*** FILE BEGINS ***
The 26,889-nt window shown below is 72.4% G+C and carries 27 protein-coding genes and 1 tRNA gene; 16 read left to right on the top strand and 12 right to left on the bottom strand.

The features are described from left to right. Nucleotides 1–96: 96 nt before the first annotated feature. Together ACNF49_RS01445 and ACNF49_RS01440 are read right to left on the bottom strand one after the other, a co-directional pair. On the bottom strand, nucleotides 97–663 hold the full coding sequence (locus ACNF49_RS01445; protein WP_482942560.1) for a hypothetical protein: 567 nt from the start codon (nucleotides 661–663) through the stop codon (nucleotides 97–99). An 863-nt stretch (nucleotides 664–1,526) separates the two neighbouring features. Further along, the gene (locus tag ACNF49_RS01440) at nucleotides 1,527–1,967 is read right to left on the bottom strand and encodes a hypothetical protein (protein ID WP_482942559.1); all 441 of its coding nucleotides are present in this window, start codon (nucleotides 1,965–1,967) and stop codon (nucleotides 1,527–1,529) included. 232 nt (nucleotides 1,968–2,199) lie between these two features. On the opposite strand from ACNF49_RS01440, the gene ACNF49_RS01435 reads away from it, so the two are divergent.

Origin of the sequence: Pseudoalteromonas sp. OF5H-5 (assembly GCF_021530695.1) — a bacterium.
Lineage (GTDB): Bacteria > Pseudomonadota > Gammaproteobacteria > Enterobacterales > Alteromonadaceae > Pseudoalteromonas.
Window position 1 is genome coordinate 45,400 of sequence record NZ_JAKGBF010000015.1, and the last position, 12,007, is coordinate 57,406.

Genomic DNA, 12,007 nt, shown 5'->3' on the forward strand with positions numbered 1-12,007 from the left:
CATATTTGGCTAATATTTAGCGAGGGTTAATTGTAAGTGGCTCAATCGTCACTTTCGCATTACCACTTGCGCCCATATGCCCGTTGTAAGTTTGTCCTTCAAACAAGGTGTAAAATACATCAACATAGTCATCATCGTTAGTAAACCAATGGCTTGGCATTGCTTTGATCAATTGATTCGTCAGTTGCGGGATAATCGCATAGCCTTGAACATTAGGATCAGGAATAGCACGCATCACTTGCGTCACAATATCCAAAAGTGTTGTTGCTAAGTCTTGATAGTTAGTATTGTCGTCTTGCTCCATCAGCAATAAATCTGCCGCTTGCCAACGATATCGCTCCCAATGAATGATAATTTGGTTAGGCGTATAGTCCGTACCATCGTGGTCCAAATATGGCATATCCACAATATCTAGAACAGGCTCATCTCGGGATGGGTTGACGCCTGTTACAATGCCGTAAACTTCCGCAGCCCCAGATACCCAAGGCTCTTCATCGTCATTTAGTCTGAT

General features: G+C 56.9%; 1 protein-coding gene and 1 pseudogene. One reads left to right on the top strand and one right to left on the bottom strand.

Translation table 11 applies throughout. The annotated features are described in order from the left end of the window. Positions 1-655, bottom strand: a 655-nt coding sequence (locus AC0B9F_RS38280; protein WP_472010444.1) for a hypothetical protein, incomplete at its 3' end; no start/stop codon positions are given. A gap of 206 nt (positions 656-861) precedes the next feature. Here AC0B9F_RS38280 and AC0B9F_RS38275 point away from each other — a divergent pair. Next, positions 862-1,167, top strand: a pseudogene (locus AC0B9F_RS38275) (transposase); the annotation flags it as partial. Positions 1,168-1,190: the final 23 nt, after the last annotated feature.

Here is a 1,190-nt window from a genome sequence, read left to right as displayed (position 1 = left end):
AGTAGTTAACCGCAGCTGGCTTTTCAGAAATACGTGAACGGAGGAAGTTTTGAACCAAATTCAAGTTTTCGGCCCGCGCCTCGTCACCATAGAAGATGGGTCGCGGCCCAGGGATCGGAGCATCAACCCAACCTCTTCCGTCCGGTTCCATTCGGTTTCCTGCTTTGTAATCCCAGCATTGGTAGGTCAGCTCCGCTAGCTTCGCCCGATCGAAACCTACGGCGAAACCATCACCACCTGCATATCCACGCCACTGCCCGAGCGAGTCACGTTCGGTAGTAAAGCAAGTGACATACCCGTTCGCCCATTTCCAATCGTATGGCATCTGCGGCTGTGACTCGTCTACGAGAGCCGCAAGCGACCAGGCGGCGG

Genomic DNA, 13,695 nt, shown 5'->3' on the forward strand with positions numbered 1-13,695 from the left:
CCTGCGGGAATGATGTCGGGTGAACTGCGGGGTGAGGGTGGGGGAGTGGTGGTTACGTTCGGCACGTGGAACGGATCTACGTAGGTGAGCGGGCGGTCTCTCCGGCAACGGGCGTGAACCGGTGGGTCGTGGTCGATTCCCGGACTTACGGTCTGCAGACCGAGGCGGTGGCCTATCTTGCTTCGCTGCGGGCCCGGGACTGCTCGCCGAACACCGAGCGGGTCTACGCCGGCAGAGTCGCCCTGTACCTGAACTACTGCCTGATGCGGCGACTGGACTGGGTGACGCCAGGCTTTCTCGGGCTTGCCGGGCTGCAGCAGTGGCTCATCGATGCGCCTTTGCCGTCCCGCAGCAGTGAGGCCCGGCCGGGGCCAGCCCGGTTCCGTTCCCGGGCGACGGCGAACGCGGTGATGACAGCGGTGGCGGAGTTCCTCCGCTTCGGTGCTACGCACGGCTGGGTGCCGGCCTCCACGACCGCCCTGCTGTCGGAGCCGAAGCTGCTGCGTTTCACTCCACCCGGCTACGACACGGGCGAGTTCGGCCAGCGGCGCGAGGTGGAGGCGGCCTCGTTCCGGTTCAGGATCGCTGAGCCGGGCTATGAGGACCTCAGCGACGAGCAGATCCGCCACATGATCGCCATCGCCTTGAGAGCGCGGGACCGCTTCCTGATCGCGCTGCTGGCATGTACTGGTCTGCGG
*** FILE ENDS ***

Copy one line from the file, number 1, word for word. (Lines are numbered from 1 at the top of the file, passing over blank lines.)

The 26,889-nt window shown below is 72.4% G+C and carries 27 protein-coding genes and 1 tRNA gene; 16 read left to right on the top strand and 12 right to left on the bottom strand.